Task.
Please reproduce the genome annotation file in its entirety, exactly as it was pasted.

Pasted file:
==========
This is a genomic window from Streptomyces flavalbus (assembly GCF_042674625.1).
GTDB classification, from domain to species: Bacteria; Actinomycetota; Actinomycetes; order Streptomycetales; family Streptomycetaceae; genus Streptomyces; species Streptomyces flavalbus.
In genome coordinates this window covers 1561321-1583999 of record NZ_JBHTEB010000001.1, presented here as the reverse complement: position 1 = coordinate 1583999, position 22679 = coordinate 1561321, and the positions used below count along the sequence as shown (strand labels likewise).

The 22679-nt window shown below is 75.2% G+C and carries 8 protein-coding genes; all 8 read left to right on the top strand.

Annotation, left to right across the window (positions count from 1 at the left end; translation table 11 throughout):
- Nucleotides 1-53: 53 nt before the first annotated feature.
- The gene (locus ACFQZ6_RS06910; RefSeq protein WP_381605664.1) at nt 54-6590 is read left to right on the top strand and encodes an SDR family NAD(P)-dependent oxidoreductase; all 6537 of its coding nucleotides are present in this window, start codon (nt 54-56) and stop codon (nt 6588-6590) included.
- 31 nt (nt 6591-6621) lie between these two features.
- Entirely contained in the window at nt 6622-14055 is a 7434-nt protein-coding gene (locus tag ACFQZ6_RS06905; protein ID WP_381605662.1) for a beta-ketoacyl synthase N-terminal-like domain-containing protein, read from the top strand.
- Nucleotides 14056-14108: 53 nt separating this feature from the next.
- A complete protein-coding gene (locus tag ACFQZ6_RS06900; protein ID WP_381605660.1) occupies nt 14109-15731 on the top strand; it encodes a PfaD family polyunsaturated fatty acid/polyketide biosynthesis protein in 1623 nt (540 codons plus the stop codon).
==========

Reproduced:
This is a genomic window from Streptomyces flavalbus (assembly GCF_042674625.1).
GTDB classification, from domain to species: Bacteria; Actinomycetota; Actinomycetes; order Streptomycetales; family Streptomycetaceae; genus Streptomyces; species Streptomyces flavalbus.
In genome coordinates this window covers 1561321-1583999 of record NZ_JBHTEB010000001.1, presented here as the reverse complement: position 1 = coordinate 1583999, position 22679 = coordinate 1561321, and the positions used below count along the sequence as shown (strand labels likewise).

The 22679-nt window shown below is 75.2% G+C and carries 8 protein-coding genes; all 8 read left to right on the top strand.

Annotation, left to right across the window (positions count from 1 at the left end; translation table 11 throughout):
- Nucleotides 1-53: 53 nt before the first annotated feature.
- The gene (locus ACFQZ6_RS06910; RefSeq protein WP_381605664.1) at nt 54-6590 is read left to right on the top strand and encodes an SDR family NAD(P)-dependent oxidoreductase; all 6537 of its coding nucleotides are present in this window, start codon (nt 54-56) and stop codon (nt 6588-6590) included.
- 31 nt (nt 6591-6621) lie between these two features.
- Entirely contained in the window at nt 6622-14055 is a 7434-nt protein-coding gene (locus tag ACFQZ6_RS06905; protein ID WP_381605662.1) for a beta-ketoacyl synthase N-terminal-like domain-containing protein, read from the top strand.
- Nucleotides 14056-14108: 53 nt separating this feature from the next.
- A complete protein-coding gene (locus tag ACFQZ6_RS06900; protein ID WP_381605660.1) occupies nt 14109-15731 on the top strand; it encodes a PfaD family polyunsaturated fatty acid/polyketide biosynthesis protein in 1623 nt (540 codons plus the stop codon).